In a sale to third parties, the condition of the financial markets at your time of exit will decide the size of your multiple. Preparing your business with due diligence in mind, and understanding the different classes of buyers, (see my post on identifying a buyer) allows you to better choose the time, method and proceeds of your transition.
Although it is difficult to time the stock market, shifts in acquisition multiples take much longer to develop. Being prepared allows you to enter the market while prices are at a peak.
Five years is a reasonable planning time. Ten years is better. There is no time frame that’s “too far out” to be thinking about your exit.
Reason # 2: It Changes Your Thinking
It’s difficult to run a business without being reactive. Employee issues, customer problems, and vendor policies can shift your priorities on a daily basis.
When your exit plan is in place, you have a broader perspective. Every decision you make is now in the context of “Does this support my bigger picture?” There are numerous examples.
Hiring: If your exit plan is to pass the business on to your children, then hiring becomes a support function. You look for employees who can fill in areas where your offspring lack the necessary skills, or don’t have an interest.
If you plan to sell to employees, then you are looking for a Successor in Training (SIT). That is someone who shares many characteristics with you. If you are selling to a third party, you want a Second in Command (SIC). That is someone who compliments your strengths, and who can be contractually incented to stay on the job with a new owner. (See my piece on SIT vs. SIC here.) Securing a management team adds considerable value to any company.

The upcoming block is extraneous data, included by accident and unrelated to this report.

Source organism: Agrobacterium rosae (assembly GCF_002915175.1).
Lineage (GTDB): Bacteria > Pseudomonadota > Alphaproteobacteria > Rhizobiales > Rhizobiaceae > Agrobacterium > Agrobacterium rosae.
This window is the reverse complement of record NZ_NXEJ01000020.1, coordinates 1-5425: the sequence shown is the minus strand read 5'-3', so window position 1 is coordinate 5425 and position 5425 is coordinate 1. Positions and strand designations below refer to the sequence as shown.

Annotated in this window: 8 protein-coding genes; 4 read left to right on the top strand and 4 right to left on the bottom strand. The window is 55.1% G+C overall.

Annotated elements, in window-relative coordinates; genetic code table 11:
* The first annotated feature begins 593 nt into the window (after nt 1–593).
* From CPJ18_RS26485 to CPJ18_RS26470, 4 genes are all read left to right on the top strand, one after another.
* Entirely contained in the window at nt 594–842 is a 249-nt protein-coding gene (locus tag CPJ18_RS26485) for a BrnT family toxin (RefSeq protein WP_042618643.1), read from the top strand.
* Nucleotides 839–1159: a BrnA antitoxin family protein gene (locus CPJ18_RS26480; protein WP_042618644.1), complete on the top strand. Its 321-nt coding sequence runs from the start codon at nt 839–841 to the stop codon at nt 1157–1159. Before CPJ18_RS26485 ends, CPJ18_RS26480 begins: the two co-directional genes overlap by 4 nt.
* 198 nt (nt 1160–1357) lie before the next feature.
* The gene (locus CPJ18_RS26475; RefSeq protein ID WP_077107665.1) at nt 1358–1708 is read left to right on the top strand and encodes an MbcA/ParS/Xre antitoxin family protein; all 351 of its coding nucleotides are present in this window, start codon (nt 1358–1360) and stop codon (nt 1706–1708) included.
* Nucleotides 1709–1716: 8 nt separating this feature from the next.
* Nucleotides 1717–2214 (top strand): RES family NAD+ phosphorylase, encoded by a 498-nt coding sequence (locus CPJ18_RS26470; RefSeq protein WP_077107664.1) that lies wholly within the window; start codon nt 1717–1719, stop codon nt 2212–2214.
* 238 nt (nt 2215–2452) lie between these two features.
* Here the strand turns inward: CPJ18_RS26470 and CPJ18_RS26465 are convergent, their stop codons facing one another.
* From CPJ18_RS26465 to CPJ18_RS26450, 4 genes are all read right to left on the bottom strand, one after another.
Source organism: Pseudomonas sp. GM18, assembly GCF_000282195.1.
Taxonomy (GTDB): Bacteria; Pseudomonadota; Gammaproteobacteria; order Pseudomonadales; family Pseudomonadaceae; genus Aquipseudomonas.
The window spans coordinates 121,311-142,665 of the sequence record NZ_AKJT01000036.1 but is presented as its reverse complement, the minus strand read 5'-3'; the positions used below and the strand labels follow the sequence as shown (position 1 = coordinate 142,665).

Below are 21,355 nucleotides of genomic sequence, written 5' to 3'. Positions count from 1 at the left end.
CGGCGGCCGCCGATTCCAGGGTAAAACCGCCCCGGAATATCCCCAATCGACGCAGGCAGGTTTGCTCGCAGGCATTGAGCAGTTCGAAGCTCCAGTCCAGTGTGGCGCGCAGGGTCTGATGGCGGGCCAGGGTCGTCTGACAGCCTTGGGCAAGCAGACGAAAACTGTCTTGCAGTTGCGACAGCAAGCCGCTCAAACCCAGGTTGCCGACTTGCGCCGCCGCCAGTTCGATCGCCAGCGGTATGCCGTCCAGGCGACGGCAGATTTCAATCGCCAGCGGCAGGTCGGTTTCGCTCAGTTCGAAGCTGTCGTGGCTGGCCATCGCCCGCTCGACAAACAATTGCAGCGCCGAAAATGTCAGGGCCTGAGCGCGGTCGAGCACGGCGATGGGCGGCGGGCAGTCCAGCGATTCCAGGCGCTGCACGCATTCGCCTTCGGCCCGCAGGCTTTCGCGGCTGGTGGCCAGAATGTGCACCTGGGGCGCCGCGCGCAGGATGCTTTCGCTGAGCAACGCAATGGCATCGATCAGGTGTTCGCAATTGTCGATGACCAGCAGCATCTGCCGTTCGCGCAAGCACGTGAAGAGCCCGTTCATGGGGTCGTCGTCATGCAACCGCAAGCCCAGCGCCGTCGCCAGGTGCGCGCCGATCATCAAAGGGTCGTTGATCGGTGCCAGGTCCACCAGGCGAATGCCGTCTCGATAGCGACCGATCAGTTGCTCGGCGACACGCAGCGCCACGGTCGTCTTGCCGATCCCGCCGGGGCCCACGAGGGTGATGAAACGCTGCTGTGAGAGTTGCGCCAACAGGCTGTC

Lease vs. Buy: If your plan calls for selling to someone who is likely to relocate the company, or who already has your production capabilities, you may want capital equipment to be easily disposable. A competitor or much larger acquirer may want to leave the equipment out of the transaction. In a Main Street business, you may choose to have a strong tangible asset base for an entrepreneurial owner to use when obtaining acquisition financing.
Real Estate: Should you own your building? Some buyers (say a publicly-traded acquirer) prefer to lease space. In that case, owning your building could provide a post-transition income stream in your retirement.
On the other hand, a relocated company could stick the owner/landlord with a special purpose building that requires significant remodeling to be rentable.